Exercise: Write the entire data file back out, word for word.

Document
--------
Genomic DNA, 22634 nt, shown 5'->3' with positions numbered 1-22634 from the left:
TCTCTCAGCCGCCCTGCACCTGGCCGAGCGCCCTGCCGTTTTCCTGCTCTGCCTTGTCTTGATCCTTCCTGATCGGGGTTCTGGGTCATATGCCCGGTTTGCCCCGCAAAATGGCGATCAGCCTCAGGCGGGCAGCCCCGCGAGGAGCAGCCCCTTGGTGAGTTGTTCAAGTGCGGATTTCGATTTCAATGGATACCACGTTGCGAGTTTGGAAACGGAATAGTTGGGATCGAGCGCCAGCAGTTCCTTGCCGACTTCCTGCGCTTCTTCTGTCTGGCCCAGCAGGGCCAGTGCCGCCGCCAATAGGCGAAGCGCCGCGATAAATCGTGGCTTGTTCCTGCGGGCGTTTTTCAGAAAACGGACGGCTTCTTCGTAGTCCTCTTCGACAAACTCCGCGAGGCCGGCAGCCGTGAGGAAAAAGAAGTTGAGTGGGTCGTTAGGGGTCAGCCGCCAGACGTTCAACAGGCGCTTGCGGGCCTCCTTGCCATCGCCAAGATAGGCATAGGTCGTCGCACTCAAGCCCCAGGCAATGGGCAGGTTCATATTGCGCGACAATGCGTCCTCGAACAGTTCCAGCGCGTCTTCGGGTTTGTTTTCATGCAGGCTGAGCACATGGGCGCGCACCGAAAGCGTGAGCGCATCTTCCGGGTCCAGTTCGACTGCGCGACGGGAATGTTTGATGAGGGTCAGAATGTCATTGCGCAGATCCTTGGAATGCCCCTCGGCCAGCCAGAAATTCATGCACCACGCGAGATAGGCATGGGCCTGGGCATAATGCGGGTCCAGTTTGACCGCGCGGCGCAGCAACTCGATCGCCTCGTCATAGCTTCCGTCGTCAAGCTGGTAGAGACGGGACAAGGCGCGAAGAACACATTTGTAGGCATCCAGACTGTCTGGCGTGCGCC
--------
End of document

Genomic DNA, 22634 nt, shown 5'->3' with positions numbered 1-22634 from the left:
TCTCTCAGCCGCCCTGCACCTGGCCGAGCGCCCTGCCGTTTTCCTGCTCTGCCTTGTCTTGATCCTTCCTGATCGGGGTTCTGGGTCATATGCCCGGTTTGCCCCGCAAAATGGCGATCAGCCTCAGGCGGGCAGCCCCGCGAGGAGCAGCCCCTTGGTGAGTTGTTCAAGTGCGGATTTCGATTTCAATGGATACCACGTTGCGAGTTTGGAAACGGAATAGTTGGGATCGAGCGCCAGCAGTTCCTTGCCGACTTCCTGCGCTTCTTCTGTCTGGCCCAGCAGGGCCAGTGCCGCCGCCAATAGGCGAAGCGCCGCGATAAATCGTGGCTTGTTCCTGCGGGCGTTTTTCAGAAAACGGACGGCTTCTTCGTAGTCCTCTTCGACAAACTCCGCGAGGCCGGCAGCCGTGAGGAAAAAGAAGTTGAGTGGGTCGTTAGGGGTCAGCCGCCAGACGTTCAACAGGCGCTTGCGGGCCTCCTTGCCATCGCCAAGATAGGCATAGGTCGTCGCACTCAAGCCCCAGGCAATGGGCAGGTTCATATTGCGCGACAATGCGTCCTCGAACAGTTCCAGCGCGTCTTCGGGTTTGTTTTCATGCAGGCTGAGCACATGGGCGCGCACCGAAAGCGTGAGCGCATCTTCCGGGTCCAGTTCGACTGCGCGACGGGAATGTTTGATGAGGGTCAGAATGTCATTGCGCAGATCCTTGGAATGCCCCTCGGCCAGCCAGAAATTCATGCACCACGCGAGATAGGCATGGGCCTGGGCATAATGCGGGTCCAGTTTGACCGCGCGGCGCAGCAACTCGATCGCCTCGTCATAGCTTCCGTCGTCAAGCTGGTAGAGACGGGACAAGGCGCGAAGAACACATTTGTAGGCATCCAGACTGTCTGGCGTGCGCC